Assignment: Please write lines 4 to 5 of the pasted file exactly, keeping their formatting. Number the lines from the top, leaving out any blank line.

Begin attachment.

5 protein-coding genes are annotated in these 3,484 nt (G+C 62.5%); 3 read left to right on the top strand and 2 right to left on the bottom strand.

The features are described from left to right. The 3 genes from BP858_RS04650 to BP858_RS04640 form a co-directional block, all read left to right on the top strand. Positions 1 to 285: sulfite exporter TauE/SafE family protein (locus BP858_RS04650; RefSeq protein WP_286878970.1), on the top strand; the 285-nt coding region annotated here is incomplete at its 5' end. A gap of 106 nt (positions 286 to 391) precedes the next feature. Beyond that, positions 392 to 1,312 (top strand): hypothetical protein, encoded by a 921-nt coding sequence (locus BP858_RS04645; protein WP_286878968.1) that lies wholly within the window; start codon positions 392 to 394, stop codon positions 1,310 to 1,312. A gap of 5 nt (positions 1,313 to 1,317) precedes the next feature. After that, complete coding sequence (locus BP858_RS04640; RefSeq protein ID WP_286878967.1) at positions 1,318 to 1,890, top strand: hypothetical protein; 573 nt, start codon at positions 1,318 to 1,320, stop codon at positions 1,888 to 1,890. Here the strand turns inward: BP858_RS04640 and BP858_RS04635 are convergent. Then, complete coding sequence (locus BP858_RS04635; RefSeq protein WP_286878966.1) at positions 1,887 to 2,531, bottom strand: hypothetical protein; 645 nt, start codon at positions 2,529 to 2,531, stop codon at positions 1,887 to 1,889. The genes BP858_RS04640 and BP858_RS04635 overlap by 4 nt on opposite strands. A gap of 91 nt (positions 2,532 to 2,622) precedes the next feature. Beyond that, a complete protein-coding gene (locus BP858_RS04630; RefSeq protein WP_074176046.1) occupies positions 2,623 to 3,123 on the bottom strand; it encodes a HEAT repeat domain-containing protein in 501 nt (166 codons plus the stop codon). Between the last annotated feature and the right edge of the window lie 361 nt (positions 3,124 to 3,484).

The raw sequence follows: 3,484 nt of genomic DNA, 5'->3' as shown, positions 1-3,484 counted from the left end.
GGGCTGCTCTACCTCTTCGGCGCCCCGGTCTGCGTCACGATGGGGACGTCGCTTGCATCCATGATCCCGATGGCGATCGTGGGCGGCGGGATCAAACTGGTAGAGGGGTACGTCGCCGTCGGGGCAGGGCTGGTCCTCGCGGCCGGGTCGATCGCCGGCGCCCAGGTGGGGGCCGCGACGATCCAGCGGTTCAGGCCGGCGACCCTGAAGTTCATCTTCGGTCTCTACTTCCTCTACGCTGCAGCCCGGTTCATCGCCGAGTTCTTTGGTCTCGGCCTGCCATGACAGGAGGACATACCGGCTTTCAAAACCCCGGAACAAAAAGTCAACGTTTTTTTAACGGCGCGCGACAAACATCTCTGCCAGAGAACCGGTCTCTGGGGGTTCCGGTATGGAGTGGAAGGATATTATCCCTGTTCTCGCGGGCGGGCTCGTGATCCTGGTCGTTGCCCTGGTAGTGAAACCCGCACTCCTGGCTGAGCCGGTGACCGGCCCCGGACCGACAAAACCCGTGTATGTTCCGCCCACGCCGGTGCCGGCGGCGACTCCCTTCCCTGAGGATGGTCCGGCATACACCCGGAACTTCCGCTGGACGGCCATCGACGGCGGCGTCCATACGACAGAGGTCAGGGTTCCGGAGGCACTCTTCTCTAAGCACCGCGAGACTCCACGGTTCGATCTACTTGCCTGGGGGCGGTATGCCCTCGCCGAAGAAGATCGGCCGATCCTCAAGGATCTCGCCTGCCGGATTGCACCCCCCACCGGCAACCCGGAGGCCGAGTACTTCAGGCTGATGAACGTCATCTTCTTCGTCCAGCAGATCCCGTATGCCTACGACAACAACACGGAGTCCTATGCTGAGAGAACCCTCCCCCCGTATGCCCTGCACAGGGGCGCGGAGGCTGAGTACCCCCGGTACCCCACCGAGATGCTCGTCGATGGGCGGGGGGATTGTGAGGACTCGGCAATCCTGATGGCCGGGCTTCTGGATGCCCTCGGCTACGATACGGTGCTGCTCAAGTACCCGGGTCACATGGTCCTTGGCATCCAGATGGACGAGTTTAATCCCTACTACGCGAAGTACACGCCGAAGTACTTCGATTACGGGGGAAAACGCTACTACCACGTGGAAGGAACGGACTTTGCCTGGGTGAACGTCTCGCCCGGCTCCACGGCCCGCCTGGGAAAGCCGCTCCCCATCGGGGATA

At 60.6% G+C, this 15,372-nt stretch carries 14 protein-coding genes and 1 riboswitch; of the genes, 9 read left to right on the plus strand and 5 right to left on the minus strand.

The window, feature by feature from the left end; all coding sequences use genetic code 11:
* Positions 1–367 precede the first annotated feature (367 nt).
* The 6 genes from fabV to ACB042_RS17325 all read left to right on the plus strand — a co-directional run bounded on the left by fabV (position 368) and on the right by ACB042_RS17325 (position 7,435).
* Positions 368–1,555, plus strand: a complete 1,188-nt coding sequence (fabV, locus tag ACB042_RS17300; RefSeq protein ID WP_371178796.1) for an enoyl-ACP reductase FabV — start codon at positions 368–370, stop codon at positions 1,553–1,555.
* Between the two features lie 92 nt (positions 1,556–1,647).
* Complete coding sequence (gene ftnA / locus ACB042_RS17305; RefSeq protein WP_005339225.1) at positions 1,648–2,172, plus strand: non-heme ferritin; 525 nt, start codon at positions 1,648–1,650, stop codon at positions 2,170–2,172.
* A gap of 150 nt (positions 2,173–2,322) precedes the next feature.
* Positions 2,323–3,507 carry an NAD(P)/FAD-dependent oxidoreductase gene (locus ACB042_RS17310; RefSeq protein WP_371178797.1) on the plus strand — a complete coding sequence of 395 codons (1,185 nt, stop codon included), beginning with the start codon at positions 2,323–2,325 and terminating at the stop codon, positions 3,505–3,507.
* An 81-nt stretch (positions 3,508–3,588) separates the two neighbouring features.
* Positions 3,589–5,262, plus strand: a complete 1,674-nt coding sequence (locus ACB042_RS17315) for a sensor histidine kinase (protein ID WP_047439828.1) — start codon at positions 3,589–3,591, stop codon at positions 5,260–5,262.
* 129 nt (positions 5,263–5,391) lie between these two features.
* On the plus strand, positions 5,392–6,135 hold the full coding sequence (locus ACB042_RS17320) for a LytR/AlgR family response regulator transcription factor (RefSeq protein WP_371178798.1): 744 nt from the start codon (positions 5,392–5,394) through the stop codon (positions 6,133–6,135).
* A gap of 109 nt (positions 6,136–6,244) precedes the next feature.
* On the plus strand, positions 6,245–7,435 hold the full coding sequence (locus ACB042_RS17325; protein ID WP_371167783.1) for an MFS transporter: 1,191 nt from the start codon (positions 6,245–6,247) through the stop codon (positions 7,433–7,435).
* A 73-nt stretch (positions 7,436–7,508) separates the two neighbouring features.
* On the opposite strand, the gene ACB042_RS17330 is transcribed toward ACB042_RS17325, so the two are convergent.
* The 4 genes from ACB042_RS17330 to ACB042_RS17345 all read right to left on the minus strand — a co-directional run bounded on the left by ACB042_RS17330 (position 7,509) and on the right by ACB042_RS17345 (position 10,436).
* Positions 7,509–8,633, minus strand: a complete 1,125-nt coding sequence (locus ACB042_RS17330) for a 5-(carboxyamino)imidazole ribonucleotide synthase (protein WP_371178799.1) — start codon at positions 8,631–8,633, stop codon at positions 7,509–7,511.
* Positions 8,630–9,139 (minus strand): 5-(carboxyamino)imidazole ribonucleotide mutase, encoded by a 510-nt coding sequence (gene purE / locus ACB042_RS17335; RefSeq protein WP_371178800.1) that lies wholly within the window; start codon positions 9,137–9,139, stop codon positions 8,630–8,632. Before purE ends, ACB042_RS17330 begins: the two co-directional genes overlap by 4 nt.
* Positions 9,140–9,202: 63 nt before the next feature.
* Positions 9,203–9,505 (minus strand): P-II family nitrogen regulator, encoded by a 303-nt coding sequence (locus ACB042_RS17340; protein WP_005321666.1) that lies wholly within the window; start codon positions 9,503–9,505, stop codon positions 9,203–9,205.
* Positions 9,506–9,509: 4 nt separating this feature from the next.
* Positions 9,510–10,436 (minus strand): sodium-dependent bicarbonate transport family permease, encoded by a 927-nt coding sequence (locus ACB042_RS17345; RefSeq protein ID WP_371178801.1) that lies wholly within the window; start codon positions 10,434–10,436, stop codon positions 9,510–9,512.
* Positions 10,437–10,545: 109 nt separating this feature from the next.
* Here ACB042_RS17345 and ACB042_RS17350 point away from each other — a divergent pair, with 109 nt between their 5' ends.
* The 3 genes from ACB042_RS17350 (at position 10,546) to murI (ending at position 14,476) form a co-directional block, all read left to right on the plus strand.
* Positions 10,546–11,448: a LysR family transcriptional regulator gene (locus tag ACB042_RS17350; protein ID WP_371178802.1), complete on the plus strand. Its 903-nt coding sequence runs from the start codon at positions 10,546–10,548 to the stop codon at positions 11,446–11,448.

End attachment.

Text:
GGGCTGCTCTACCTCTTCGGCGCCCCGGTCTGCGTCACGATGGGGACGTCGCTTGCATCCATGATCCCGATGGCGATCGTGGGCGGCGGGATCAAACTGGTAGAGGGGTACGTCGCCGTCGGGGCAGGGCTGGTCCTCGCGGCCGGGTCGATCGCCGGCGCCCAGGTGGGGGCCGCGACGATCCAGCGGTTCAGGCCGGCGACCCTGAAGTTCATCTTCGGTCTCTACTTCCTCTACGCTGCAGCCCGGTTCATCGCCGAGTTCTTTGGTCTCGGCCTGCCATGACAGGAGGACATACCGGCTTTCAAAACCCCGGAACAAAAAGTCAACGTTTTTTTAACGGCGCGCGACAAACATCTCTGCCAGAGAACCGGTCTCTGGGGGTTCCGGTATGGAGTGGAAGGATATTATCCCTGTTCTCGCGGGCGGGCTCGTGATCCTGGTCGTTGCCCTGGTAGTGAAACCCGCACTCCTGGCTGAGCCGGTGACCGGCCCCGGACCGACAAAACCCGTGTATGTTCCGCCCACGCCGGTGCCGGCGGCGACTCCCTTCCCTGAGGATGGTCCGGCATACACCCGGAACTTCCGCTGGACGGCCATCGACGGCGGCGTCCATACGACAGAGGTCAGGGTTCCGGAGGCACTCTTCTCTAAGCACCGCGAGACTCCACGGTTCGATCTACTTGCCTGGGGGCGGTATGCCCTCGCCGAAGAAGATCGGCCGATCCTCAAGGATCTCGCCTGCCGGATTGCACCCCCCACCGGCAACCCGGAGGCCGAGTACTTCAGGCTGATGAACGTCATCTTCTTCGTCCAGCAGATCCCGTATGCCTACGACAACAACACGGAGTCCTATGCTGAGAGAACCCTCCCCCCGTATGCCCTGCACAGGGGCGCGGAGGCTGAGTACCCCCGGTACCCCACCGAGATGCTCGTCGATGGGCGGGGGGATTGTGAGGACTCGGCAATCCTGATGGCCGGGCTTCTGGATGCCCTCGGCTACGATACGGTGCTGCTCAAGTACCCGGGTCACATGGTCCTTGGCATCCAGATGGACGAGTTTAATCCCTACTACGCGAAGTACACGCCGAAGTACTTCGATTACGGGGGAAAACGCTACTACCACGTGGAAGGAACGGACTTTGCCTGGGTGAACGTCTCGCCCGGCTCCACGGCCCGCCTGGGAAAGCCGCTCCCCATCGGGGATA

At 60.6% G+C, this 15,372-nt stretch carries 14 protein-coding genes and 1 riboswitch; of the genes, 9 read left to right on the plus strand and 5 right to left on the minus strand.